Once you’ve been eating low carb for a few weeks your body should have adjusted so that you don’t just rely on burning easily digested carbohydrates for fuel.
At this stage you should be happy burning fat and accessing your body’s fat stores for fuel. This means that your blood sugar will be more stable and you will experience fewer hunger pangs and cravings.
You may stick to eating three meals a day or you might find that you’re satisfied with two. One day, for example, you could eat a late breakfast or brunch and then have an evening meal. On another day you may skip breakfast and have your main meal at midday.
There IS flexibility with your low carbohydrate approach and for those who think it initially sounds a bit draconian and can’t completely give up on carbs, try to reduce them incrementally as you go. Cutting out carbs completely will have an immediate and positive effect on your blood glucose levels, but if you can manage to at least sharply reduce them you will begin to push your levels in the right direction!
Of course, it goes without saying that your new low carb approach must go hand in hand with ditching or significantly cutting all the sugary foods, snacks and drinks in your life, as well as all those sugar-laden ready meals and takeaways.
Let’s start with breakfast
Since the post-war boom of the 1950s the traditional English breakfast fell out of favour as American food, in particular sugary cereals, landed in Britain.
Where the nation once ‘went to work on an egg’ now we routinely fill a bowl with cereal and cold milk. Quick and convenient yes, but is it healthy?
Breakfast cereals are starchy carbohydrates made from grains, primarily from the processing of corn and wheat. When we eat cereals we quickly digest their chains of starch down into molecules of glucose which raises blood sugar.
It might surprise you to learn that a small 30g serving of cornflakes digests down into several teaspoons of sugar. So much for a ‘healthy’ breakfast! Add to this a glass of fruit juice and a banana and you have digested the equivalent in carbohydrates of almost 30 teaspoons of sugar. Not the best way to start your day!
So what are some low sugar, low carbohydrate breakfast options that will keep us full until lunch and keep our blood sugar levels steady?
We can learn much from the 1950s and 60s slogan of ‘Go to Work on an Egg’
Eggs are a great mix of protein and healthy fat, plus important vitamins and minerals to keep us healthy.
But perhaps the main advantage is their versatility and portability. Whether poached, scrambled, fried, boiled or made into an omelette or pancake, paired with bacon and/or veggies, there are a multitude of meal and snack options using eggs! No time to cook? No problem! Pre-boil eggs and keep them in the fridge so you can grab and go with some ham and cheese or pre-bake egg and bacon muffins.
Non egg-based super quick breakfast ideas include full-fat Greek yoghurt with a handful of berries and chopped nuts, pre-made grain free nutty granola or overnight chia seed pudding.
It makes sense to eat only when you are actually hungry! Therefore if you don’t feel hungry first thing in the morning, and you are not taking medications, breakfast is not essential. Often, when people have been eating low carb for a while, they find coffee with a dash of cream satisfies them until lunch.
But beware, if you skip breakfast and do get hungry mid-morning you’re more likely to make poor food choices, so pre-plan and take a healthy low carb snack with you if needed.
Take a look at these 23 easy and delicious low carb breakfast ideas. Lots of these recipes can be made in advance and even frozen to make life easier:
Remember the low carb way of eating is all about keeping your carbs low and not worrying about consuming the healthy fats found in real foods!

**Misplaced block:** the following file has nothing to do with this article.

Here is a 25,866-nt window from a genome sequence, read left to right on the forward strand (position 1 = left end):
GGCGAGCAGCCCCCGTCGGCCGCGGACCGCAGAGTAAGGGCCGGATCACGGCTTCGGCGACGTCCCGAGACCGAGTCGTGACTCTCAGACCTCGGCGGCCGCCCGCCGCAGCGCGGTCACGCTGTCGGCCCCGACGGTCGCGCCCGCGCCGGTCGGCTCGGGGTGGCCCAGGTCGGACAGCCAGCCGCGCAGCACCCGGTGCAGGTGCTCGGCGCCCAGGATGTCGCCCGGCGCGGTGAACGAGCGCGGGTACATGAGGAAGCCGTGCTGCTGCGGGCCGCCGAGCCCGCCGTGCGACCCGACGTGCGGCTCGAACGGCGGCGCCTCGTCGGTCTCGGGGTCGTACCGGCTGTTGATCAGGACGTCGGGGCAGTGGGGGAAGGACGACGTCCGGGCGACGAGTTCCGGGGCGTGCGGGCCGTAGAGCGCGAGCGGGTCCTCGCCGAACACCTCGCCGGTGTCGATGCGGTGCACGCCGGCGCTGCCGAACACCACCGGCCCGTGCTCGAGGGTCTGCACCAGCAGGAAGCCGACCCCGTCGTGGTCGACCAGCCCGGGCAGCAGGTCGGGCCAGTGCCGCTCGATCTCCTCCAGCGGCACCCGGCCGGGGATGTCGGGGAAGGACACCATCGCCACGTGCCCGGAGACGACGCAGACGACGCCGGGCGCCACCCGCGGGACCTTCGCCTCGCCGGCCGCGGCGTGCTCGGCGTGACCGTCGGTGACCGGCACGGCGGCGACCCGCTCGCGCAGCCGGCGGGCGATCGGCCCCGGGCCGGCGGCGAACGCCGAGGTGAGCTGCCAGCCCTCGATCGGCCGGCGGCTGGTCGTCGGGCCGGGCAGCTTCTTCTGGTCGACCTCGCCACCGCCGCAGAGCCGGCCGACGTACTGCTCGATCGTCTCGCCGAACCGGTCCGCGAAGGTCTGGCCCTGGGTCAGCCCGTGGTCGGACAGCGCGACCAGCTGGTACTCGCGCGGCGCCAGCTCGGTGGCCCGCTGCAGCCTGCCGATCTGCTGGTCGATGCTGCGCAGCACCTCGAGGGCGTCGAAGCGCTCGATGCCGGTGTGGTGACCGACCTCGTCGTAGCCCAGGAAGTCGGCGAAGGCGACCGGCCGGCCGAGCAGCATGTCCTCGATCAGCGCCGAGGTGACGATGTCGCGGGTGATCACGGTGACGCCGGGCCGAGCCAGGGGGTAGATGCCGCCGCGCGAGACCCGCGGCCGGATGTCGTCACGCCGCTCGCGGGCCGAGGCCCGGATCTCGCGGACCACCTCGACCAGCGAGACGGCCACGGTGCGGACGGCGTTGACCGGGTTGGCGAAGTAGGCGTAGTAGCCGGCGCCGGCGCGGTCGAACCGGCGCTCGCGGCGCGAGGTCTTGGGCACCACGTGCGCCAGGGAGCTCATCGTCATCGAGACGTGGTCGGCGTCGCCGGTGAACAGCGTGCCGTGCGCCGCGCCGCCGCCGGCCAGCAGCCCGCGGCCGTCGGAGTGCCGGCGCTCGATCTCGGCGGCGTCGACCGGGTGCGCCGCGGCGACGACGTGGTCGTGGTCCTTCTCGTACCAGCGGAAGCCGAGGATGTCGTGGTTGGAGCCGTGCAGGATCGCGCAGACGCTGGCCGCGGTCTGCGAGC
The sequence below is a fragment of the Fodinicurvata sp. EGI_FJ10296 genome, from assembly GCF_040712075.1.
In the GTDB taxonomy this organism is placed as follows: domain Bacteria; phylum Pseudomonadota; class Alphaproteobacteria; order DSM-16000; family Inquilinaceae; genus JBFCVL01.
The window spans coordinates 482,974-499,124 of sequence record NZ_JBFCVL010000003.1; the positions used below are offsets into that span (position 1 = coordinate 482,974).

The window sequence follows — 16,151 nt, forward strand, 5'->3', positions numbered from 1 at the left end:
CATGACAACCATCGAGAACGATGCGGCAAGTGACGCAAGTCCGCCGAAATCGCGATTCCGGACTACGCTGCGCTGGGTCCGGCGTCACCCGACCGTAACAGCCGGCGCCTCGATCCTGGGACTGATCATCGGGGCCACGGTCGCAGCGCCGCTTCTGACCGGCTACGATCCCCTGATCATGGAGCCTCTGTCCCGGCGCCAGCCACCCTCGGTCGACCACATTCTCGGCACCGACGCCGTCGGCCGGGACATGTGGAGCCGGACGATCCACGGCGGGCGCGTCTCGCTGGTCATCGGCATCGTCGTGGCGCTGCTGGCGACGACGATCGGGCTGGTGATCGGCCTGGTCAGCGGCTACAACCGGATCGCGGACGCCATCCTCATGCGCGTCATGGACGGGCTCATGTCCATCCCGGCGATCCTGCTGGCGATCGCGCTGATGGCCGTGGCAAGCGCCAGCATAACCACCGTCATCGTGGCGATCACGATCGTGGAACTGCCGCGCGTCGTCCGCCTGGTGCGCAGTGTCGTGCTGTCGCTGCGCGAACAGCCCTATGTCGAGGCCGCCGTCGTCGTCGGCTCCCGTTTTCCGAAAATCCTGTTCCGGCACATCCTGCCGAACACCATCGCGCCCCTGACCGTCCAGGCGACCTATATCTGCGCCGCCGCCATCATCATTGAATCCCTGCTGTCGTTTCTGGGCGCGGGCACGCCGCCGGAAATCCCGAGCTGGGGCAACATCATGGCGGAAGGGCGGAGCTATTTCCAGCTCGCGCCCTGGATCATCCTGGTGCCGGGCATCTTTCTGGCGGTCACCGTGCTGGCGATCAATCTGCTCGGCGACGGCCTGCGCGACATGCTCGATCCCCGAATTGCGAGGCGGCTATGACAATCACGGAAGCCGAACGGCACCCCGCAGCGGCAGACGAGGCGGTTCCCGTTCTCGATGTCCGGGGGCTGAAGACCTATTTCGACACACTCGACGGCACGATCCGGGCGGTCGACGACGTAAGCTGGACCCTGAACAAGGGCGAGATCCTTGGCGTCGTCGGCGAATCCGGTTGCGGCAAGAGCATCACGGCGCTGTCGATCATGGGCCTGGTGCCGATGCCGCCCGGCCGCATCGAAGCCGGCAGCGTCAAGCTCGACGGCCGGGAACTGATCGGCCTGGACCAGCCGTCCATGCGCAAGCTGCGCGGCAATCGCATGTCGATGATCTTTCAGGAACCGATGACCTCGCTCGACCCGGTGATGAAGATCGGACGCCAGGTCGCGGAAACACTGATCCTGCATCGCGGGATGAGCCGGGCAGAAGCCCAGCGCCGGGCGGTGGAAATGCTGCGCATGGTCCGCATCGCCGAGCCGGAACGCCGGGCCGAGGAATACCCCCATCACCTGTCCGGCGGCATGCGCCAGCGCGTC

Main meals: veggies, protein and healthy fat
The beauty of a low carb way of life is having the freedom to be flexible with meal timings to suit your schedule and appetite.
For this reason we have not used the terms ‘lunch and dinner’ . Instead it makes more sense to talk about ‘meals’ as these can be eaten at any time of the day depending on your needs and preferences.
When starting out with low carb meal planning it’s best to keep it simple. There are three components that should be included on your plate for a healthy low carb meal : a protein source + healthy fats + veggies.
Protein sources include fresh meats, fish, eggs and veggie proteins eg tofu. As a general guide have a piece of protein at least the size of the palm of your hand. This is important since lack of protein in the diet is not only detrimental to health but it also drives hunger.
Healthy fats include butter, olive oil, seeds, avocado and the fats from the meat/fish. Remember, fats are extremely important for a healthy body and brain and for the absorption of fat soluble vitamins A, D, E and K.
Low carb vegetables are non-starchy and grow above ground e.g. broccoli, cauliflower, cabbage, sprouts etc. and these should make up half of your plate. Choose a variety of brightly coloured varieties for each meal to maximise their health benefits. You can add flavour by roasting veggies and be sure to always butter and season well so they taste delicious!
A few times a week you could try small quantities of root vegetables e.g. celeriac, parsnips, swede and sweet potato if you feel that you have your blood sugar is under control or you have reached your weight loss goals.
These basic low carb meal principles apply whether it’s brunch, lunch or dinner – all that changes is the size of the portions on your plate, depending on how hungry you are.
Once you have mastered these principles feel free to branch out and try the multitude of savoury low carb recipes available!
When cooking, get into the habit of making extra so that you have convenient leftovers. These can be stored in glass containers in the fridge and will save time in the kitchen the following day.
For beautifully illustrated simple and tasty meal ideas use the interactive meal planner at: eatthebutter.com
Post meal why not opt for a cheese board (with celery instead of crackers) rather than dessert but if you do prefer something sweet after your meal then go for a small handful of berries with a little cream or a few squares of very dark chocolate.
Control that snack attack
Truthfully the best low carb snacks are no snacks at all!